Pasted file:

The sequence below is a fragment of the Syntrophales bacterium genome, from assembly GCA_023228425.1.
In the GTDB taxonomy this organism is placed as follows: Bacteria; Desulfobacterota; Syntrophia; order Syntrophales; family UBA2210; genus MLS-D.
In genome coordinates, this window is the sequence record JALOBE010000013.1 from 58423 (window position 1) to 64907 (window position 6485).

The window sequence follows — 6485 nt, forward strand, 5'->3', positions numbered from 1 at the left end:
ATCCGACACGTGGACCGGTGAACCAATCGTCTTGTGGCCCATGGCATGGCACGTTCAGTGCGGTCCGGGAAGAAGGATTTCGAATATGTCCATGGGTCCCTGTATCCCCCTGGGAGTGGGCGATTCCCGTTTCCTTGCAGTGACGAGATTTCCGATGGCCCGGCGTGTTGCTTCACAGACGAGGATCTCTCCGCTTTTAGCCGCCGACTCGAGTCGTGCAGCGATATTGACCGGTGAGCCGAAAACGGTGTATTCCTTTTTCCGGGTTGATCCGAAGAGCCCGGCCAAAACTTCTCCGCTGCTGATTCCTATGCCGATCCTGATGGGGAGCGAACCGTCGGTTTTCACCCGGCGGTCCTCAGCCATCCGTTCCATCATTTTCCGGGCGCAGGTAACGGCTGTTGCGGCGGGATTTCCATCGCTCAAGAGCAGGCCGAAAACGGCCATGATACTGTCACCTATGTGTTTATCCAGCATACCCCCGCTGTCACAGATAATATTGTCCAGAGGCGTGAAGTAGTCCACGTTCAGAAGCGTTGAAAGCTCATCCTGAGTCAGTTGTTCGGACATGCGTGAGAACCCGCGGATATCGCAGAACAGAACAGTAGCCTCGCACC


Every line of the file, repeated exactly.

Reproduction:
The sequence below is a fragment of the Syntrophales bacterium genome, from assembly GCA_023228425.1.
In the GTDB taxonomy this organism is placed as follows: Bacteria; Desulfobacterota; Syntrophia; order Syntrophales; family UBA2210; genus MLS-D.
In genome coordinates, this window is the sequence record JALOBE010000013.1 from 58423 (window position 1) to 64907 (window position 6485).

The window sequence follows — 6485 nt, forward strand, 5'->3', positions numbered from 1 at the left end:
ATCCGACACGTGGACCGGTGAACCAATCGTCTTGTGGCCCATGGCATGGCACGTTCAGTGCGGTCCGGGAAGAAGGATTTCGAATATGTCCATGGGTCCCTGTATCCCCCTGGGAGTGGGCGATTCCCGTTTCCTTGCAGTGACGAGATTTCCGATGGCCCGGCGTGTTGCTTCACAGACGAGGATCTCTCCGCTTTTAGCCGCCGACTCGAGTCGTGCAGCGATATTGACCGGTGAGCCGAAAACGGTGTATTCCTTTTTCCGGGTTGATCCGAAGAGCCCGGCCAAAACTTCTCCGCTGCTGATTCCTATGCCGATCCTGATGGGGAGCGAACCGTCGGTTTTCACCCGGCGGTCCTCAGCCATCCGTTCCATCATTTTCCGGGCGCAGGTAACGGCTGTTGCGGCGGGATTTCCATCGCTCAAGAGCAGGCCGAAAACGGCCATGATACTGTCACCTATGTGTTTATCCAGCATACCCCCGCTGTCACAGATAATATTGTCCAGAGGCGTGAAGTAGTCCACGTTCAGAAGCGTTGAAAGCTCATCCTGAGTCAGTTGTTCGGACATGCGTGAGAACCCGCGGATATCGCAGAACAGAACAGTAGCCTCGCACC